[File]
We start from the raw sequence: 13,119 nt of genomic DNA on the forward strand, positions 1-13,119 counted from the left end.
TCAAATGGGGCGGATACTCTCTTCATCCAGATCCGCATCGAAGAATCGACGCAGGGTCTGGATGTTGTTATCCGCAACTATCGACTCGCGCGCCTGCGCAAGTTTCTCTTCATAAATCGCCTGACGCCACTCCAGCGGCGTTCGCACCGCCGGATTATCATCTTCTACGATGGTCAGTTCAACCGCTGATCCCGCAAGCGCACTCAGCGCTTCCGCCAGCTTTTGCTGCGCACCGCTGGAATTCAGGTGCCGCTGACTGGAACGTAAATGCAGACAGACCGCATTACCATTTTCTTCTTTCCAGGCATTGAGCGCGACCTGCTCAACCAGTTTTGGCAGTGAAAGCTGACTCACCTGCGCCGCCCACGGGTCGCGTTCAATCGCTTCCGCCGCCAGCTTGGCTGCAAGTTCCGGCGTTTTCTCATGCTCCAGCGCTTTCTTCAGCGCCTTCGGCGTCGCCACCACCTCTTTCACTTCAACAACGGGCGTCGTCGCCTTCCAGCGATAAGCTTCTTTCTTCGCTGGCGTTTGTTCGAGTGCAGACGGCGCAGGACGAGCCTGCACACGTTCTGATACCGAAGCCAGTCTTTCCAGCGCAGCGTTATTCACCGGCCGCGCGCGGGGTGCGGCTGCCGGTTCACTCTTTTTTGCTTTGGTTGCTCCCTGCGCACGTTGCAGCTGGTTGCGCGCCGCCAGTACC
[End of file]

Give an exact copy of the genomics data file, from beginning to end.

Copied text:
We start from the raw sequence: 13,119 nt of genomic DNA on the forward strand, positions 1-13,119 counted from the left end.
TCAAATGGGGCGGATACTCTCTTCATCCAGATCCGCATCGAAGAATCGACGCAGGGTCTGGATGTTGTTATCCGCAACTATCGACTCGCGCGCCTGCGCAAGTTTCTCTTCATAAATCGCCTGACGCCACTCCAGCGGCGTTCGCACCGCCGGATTATCATCTTCTACGATGGTCAGTTCAACCGCTGATCCCGCAAGCGCACTCAGCGCTTCCGCCAGCTTTTGCTGCGCACCGCTGGAATTCAGGTGCCGCTGACTGGAACGTAAATGCAGACAGACCGCATTACCATTTTCTTCTTTCCAGGCATTGAGCGCGACCTGCTCAACCAGTTTTGGCAGTGAAAGCTGACTCACCTGCGCCGCCCACGGGTCGCGTTCAATCGCTTCCGCCGCCAGCTTGGCTGCAAGTTCCGGCGTTTTCTCATGCTCCAGCGCTTTCTTCAGCGCCTTCGGCGTCGCCACCACCTCTTTCACTTCAACAACGGGCGTCGTCGCCTTCCAGCGATAAGCTTCTTTCTTCGCTGGCGTTTGTTCGAGTGCAGACGGCGCAGGACGAGCCTGCACACGTTCTGATACCGAAGCCAGTCTTTCCAGCGCAGCGTTATTCACCGGCCGCGCGCGGGGTGCGGCTGCCGGTTCACTCTTTTTTGCTTTGGTTGCTCCCTGCGCACGTTGCAGCTGGTTGCGCGCCGCCAGTACC